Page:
Two stars of the German football league have given in-depth interviews to a magazine about life as a gay man in the top flight of soccer – on condition that their identities were kept secret.

RUND magazine spent two years gaining the trust of the players and researching homophobia in the beautiful game.

Just like the UK, there are no out gay professional footballers in the German leagues.

One of the players who spoke to the magazine is married, the other has a female friend who is aware of his orientation and accompanies him to social events.

The married player told RUND that he has been in a sexual relationship with a childhood friend.

Both said that coming out would be professional suicide.

RUND also exposed the actions of agents and clubs, who react to rumours that a player is gay by creating a false media image, using glamour models and paparazzi.

“Constructing a fake identity and an elaborate web of lies takes a heavy toll on the players and doesn’t make it easier for them to focus on their game,” commented Rainer Schafer, chief editor at RUND.

The magazine praises the UK for its anti-homophobia campaigns, and claims the German football authorities could learn from our example.

“It would be a big help if heterosexual players would stand up and say ‘I have a gay colleague on the team and he plays great soccer, that’s it’,” Tatjana Eggeling, a cultural anthropologist at the University of Göttingen, told Deutche Welle.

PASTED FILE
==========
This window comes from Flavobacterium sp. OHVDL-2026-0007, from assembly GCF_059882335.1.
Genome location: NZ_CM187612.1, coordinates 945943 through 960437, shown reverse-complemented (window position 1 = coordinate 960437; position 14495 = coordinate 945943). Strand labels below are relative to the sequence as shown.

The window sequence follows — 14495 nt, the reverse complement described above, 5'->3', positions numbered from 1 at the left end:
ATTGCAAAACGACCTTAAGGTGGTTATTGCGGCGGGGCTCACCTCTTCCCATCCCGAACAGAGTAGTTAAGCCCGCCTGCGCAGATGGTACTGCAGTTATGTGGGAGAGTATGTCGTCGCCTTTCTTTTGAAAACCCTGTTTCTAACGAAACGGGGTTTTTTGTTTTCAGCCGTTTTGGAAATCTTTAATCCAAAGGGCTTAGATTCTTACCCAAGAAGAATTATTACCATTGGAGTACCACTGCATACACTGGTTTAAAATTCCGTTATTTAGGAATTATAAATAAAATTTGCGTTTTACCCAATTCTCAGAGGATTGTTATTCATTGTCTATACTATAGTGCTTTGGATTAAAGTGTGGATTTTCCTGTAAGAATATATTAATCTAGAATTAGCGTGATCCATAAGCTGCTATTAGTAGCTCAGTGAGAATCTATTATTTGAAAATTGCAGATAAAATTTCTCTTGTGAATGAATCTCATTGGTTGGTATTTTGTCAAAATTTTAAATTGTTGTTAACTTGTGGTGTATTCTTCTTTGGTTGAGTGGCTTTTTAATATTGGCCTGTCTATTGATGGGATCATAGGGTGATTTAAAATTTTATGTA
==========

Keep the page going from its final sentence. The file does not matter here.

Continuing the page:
“As things stand now, I wouldn’t advise a single German soccer player to come out because it would be just too much of a risk for him, both for his career and personal life,” she said.

The UK has laws against homophobic chanting, but the German Football Association (DFB) does not think there is a need for more regulation, with one of their spokesmen telling the RUND magazine there is no need for rules specifically to combat homophobic abuse.

Schäfer is confident howeever that the success of the British FA’s campaign will make its way to Germany.

“Remember that’s exactly what happened with racism. The DFB eventually gave in to the campaigns and imposed harsh penalties for racist behaviour. The same could happen with homophobia, hopefully.”